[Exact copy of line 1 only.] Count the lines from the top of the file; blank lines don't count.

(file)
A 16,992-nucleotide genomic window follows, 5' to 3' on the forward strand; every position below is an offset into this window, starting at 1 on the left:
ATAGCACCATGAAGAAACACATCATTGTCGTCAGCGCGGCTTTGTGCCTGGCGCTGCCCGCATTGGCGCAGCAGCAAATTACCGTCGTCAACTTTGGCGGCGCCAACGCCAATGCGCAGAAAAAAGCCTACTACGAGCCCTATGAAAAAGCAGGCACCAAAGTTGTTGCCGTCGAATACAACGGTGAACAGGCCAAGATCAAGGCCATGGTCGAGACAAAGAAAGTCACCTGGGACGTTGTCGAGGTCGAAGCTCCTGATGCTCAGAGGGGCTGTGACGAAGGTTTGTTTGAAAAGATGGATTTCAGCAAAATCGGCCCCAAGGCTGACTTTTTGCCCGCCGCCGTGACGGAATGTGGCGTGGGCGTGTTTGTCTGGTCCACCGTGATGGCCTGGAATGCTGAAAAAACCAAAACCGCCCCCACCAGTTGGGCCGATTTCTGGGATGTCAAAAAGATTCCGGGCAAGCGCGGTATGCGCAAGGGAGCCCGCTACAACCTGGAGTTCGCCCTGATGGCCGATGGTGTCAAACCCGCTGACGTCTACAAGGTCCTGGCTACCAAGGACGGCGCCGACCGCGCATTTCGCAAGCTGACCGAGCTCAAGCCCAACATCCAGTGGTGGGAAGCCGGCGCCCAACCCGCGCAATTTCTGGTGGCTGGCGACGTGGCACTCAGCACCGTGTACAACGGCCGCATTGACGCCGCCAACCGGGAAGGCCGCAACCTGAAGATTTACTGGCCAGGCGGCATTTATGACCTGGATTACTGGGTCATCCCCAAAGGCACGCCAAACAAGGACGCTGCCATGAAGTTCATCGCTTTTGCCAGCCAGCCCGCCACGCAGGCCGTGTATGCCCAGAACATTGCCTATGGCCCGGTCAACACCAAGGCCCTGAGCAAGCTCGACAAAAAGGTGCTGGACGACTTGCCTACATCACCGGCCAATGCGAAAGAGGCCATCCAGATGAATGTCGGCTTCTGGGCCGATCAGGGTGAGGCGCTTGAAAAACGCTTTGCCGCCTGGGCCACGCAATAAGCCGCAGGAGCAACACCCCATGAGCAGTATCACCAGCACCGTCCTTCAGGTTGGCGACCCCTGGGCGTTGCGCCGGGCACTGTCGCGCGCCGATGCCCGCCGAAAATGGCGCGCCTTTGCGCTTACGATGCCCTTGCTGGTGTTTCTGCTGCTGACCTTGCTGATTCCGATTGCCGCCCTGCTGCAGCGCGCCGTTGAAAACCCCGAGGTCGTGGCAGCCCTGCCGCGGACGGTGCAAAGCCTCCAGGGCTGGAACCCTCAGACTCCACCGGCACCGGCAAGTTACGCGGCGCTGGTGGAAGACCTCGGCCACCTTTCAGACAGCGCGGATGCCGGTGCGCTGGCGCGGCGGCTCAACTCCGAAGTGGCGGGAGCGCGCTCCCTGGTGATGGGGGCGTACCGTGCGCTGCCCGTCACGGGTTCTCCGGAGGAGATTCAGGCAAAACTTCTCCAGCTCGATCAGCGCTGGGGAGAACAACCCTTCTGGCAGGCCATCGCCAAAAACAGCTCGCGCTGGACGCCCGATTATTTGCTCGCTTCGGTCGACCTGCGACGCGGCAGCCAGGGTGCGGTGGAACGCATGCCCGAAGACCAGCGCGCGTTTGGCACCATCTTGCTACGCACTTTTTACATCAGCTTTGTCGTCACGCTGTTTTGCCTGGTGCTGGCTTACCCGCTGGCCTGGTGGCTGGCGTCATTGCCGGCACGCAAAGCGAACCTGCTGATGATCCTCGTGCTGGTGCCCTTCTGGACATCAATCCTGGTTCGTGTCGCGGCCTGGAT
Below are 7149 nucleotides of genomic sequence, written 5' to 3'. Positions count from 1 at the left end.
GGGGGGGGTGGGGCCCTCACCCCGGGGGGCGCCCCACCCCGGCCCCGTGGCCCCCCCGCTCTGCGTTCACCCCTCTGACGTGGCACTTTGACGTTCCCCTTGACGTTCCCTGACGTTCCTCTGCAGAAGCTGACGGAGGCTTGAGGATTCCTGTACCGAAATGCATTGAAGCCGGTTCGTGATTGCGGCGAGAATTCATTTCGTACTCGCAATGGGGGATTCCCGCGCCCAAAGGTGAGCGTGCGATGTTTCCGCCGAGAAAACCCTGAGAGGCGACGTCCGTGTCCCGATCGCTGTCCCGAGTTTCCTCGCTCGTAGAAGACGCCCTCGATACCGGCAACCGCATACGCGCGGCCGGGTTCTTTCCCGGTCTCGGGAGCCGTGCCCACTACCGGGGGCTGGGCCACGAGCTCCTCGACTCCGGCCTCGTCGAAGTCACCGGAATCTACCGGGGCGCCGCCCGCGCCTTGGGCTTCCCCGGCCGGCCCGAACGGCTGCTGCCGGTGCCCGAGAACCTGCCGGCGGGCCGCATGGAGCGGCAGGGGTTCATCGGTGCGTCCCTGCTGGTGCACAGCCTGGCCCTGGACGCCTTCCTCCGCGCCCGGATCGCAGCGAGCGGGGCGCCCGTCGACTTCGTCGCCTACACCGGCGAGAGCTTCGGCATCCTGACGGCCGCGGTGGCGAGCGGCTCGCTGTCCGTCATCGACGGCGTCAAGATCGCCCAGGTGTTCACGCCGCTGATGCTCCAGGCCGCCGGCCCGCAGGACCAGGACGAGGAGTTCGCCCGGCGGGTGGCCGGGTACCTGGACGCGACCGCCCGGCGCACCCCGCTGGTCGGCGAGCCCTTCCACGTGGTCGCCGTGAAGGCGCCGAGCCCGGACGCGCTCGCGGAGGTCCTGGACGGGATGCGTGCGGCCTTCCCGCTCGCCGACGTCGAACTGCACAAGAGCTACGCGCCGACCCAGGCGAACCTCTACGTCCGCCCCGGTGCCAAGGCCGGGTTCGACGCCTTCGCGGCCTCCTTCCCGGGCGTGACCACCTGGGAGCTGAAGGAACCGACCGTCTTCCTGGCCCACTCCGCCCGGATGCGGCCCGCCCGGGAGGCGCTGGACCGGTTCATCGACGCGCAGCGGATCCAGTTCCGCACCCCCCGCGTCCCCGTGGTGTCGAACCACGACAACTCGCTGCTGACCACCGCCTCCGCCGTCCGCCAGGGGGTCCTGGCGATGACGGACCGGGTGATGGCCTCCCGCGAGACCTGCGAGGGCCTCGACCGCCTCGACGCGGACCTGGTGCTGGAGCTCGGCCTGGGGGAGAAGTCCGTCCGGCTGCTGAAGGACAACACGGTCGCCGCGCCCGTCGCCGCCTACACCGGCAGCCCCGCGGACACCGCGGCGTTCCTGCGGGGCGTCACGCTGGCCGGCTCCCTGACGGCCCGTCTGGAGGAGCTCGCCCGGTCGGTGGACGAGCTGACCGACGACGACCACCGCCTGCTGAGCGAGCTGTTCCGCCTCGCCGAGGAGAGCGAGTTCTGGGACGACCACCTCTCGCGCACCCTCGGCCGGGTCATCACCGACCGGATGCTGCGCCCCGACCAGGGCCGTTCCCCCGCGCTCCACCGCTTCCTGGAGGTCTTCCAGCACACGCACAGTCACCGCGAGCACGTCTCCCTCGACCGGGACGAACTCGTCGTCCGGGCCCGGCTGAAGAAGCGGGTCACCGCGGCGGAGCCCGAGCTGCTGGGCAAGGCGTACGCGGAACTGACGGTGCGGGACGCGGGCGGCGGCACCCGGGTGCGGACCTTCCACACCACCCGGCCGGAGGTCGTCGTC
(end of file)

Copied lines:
A 16,992-nucleotide genomic window follows, 5' to 3' on the forward strand; every position below is an offset into this window, starting at 1 on the left: